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Learning scales

Discussion in 'General Instruction [BG]' started by jostego, Jan 11, 2013.

  1. JoeWPgh


    Dec 21, 2012
    The Scale People broke into my apt last night and stole all of my CHORD TONE ARPEGGIOS!!!!! Every last stinking INVERSION!!!! All I have left are scales, grace notes and blue notes. Whatever will I do?
  2. Groove Master

    Groove Master

    Apr 22, 2011
    Author of Groove 101, Slap 101 and Technique 101
    I know exactly what you mean. This guy as No Notion of harmony and cannot play any other "colors" then chord-tones over a chord. He has no idea what the functional or optional extensions are over the chords. he seems like he is not aware of the concept of "Tension-Release".
    And to continue even further down the list: What about all the great Blues players that plays exclusively the Blues scale as their main vocabulary! That alone is a masterpiece !!!
  3. Did they take your “ghost notes” too, lol - no need to beat the guy up. ;)
  4. chadgrimes


    Jan 11, 2013
    In my quest to end this conversation I have to add a comment to make sure everyone knows of your lies. At the end of this thread people are saying all i hit are chord tones and no other colors or non chord notes. SHOW ME WHERE I EVER SAID THAT! Look back on all my threads and you will see i never said any of that. I hit tones of NON chord tones in my playing, I use tons of chromatics but I SEE IT AROUND THE CHORD TONES, NOT scales. Now dont confuse my comment with 98 percent of all songs are chord tones, which is true. But in music I have control of tension and release because I see it as my focal point of CHORD TONE ARPEGGIOS and i STEP OUT side those changes. Dont confuse that with me saying scale people most times cant see the chord tones or play them.
  5. JoeWPgh


    Dec 21, 2012
    Chad? You keep saying you're done, but you keep coming back. Here is what you simply DO NOT GET. We know about arpeggios and "chord tones" It's 90% of what we do. There is nothing new about it, and most of us learned it when we learned the scales that accompany.
    But your presentation is ridiculous, and potentially counter-productive to a newcomer with a desire to thoroughly learn the art and craft of it. This is what I object to. (Well that and your freewheeling definitions of established terminology.)

    You have avoided direct answers to questions posed to you, but have still managed to contradict yourself.
    If you are wise, this was your last word. You lost the argument, and have IMHO fairly humiliated yourself as any sort of font of knowledge or understanding. Grow up. Calm down and move on.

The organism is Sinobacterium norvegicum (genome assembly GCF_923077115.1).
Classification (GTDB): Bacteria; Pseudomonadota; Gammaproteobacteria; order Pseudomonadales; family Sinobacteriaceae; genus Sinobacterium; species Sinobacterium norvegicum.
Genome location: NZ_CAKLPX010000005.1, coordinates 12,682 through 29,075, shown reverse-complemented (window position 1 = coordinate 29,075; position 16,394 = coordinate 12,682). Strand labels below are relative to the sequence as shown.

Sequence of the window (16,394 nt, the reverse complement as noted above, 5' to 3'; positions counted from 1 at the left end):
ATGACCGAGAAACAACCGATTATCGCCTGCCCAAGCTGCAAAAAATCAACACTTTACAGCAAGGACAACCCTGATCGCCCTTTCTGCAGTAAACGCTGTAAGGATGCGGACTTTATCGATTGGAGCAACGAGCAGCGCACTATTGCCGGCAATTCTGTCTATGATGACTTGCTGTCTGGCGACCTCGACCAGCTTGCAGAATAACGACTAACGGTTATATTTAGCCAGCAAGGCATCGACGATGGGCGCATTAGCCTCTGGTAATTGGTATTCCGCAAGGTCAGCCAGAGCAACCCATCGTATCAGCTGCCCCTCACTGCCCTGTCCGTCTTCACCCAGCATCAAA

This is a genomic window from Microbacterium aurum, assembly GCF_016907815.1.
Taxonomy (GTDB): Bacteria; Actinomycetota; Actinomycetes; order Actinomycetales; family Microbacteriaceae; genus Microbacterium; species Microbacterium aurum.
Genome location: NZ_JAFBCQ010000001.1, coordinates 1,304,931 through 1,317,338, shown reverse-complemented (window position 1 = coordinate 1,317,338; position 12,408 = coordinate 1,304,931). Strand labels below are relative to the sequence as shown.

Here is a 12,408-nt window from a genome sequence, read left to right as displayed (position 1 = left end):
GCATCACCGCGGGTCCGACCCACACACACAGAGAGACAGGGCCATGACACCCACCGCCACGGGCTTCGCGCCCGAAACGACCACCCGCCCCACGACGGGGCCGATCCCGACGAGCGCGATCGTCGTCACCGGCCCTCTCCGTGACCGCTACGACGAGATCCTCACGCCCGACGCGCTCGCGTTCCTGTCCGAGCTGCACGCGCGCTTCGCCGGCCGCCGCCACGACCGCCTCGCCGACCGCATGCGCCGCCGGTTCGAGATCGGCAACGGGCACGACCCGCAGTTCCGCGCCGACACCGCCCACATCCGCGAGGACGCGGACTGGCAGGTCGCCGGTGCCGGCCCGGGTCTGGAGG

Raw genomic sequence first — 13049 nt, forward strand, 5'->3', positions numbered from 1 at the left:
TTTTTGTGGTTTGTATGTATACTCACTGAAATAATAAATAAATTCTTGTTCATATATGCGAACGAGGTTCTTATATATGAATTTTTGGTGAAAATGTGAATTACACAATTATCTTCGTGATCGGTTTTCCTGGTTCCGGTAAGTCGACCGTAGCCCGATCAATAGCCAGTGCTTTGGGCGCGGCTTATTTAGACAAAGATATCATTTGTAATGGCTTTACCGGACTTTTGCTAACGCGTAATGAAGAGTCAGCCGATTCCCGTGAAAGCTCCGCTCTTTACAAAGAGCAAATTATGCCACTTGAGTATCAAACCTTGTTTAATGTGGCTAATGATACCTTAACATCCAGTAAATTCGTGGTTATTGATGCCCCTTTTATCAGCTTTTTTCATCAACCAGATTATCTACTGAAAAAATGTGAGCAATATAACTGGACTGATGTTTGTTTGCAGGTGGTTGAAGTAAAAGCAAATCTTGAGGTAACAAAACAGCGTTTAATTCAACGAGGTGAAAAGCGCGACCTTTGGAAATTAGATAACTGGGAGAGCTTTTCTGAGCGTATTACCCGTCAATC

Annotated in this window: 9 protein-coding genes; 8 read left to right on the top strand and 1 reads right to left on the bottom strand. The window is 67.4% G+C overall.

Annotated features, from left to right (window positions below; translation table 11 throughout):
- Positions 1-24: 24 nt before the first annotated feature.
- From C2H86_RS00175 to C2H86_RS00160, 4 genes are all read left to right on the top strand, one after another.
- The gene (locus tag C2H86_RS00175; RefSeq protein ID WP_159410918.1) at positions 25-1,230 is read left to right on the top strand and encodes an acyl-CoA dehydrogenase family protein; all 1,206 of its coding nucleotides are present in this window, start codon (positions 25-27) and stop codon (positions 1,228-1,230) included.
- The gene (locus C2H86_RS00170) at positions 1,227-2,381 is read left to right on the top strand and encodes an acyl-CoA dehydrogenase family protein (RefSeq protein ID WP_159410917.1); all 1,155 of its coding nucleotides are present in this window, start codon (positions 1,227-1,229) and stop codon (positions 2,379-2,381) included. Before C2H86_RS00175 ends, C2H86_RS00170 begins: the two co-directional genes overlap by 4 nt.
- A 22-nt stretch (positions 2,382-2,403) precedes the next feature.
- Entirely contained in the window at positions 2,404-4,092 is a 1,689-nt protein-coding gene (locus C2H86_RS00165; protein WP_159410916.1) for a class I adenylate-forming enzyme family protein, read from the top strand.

6. The End? :bag:
  7. Groove Master

    Groove Master

    Apr 22, 2011
    Author of Groove 101, Slap 101 and Technique 101

    Stop with your 98% because your CT represent 57% of the scale notes. So there is some good chances actually that everything you play is based on actual Scales tones!!

    I'm really not impressed by people like you that screws good and valuable informations on sites like this. I mean it!!!
  8. Fergie Fulton

    Fergie Fulton

    Nov 22, 2008
    Retrovibe Artist rota
    Yes you know what i said Chad, but you did not understand it. So let me show you what you missed and what you are assuming.:rollno:

    You disagree with me because it is common practice.

    But you have implied that you have no experience of "common practice" in other parts of the world, yet you have encountered these young musicians that have no idea how chord tones work......how can this be Chad?
    How can you have no idea or interest of how music is taught, approached or played in say...the East of England yet you have encountered these all these "young musicians" in Lebanon PA?

    You assume it is not common practice for older players ( yourself included) to have noticed that students are running through scales.

    This is not a new thing, it has always happened.
    I remember it happening in the 60s,..in the 70s...in the 80s...in the 90s...in the 00s and it will continue through the 10s, 20s, 30s, etc.
    So from my answer you can assume that I have experienced all these decades in music.
    So just in case you miss this point, I learned scales, moved on to Harmony ( the use of arpegiated chord tones in your words), before you were even born.....we all see this and will continue to see this...but why more so?
    Simple the access to cheaper, better instruments, dis-jointed teaching ideas, complete lack of teaching or guidance, the erosion of proper and correct music lessons in early life, junior and high school, with well intentioned, but ultimately not qualified teachers or people, teaching what they think is the important parts of music.

    Why do I ask you, with respect, to question what it is you are saying?

    Well I have over the past five decades experienced many aspects and disciplines of playing music.....in many countries, so I have had to continually open my eyes and ears to what is going on in the world. I have not even come near to visiting every country, near mind every continent, but I have to assume with the vast resources the Internet supplies, as far as music is concerned, seems to have musicians of excellent standard, as well as there fair share of scale runners.

    So the final part, why are there so many scale runners?

    As I said the vast amount of cheap good quality instruments, with the easy to access ideas of the Internet, fuel a constant stream of players, not musicians, that have ambitions to be musicians. You also have the vast amount of players that do not want to be musicians but just play.
    That is the same as the vast amount of people that do DIY, they are not qualified....so if lots of them start getting killed or injured while fitting gas boilers, it is not plumbers numbers that are declining, it is just hobbyists.......these musicians you claim to see that lack chord theory, by definition.....are not musicians.....if they were they would know chord theory, because it is a 1st year subject you learn..it follows basic notation, intervals, scales and keys....all of which are first year subjects that get taught so they can be touch on and expanded over the coming years.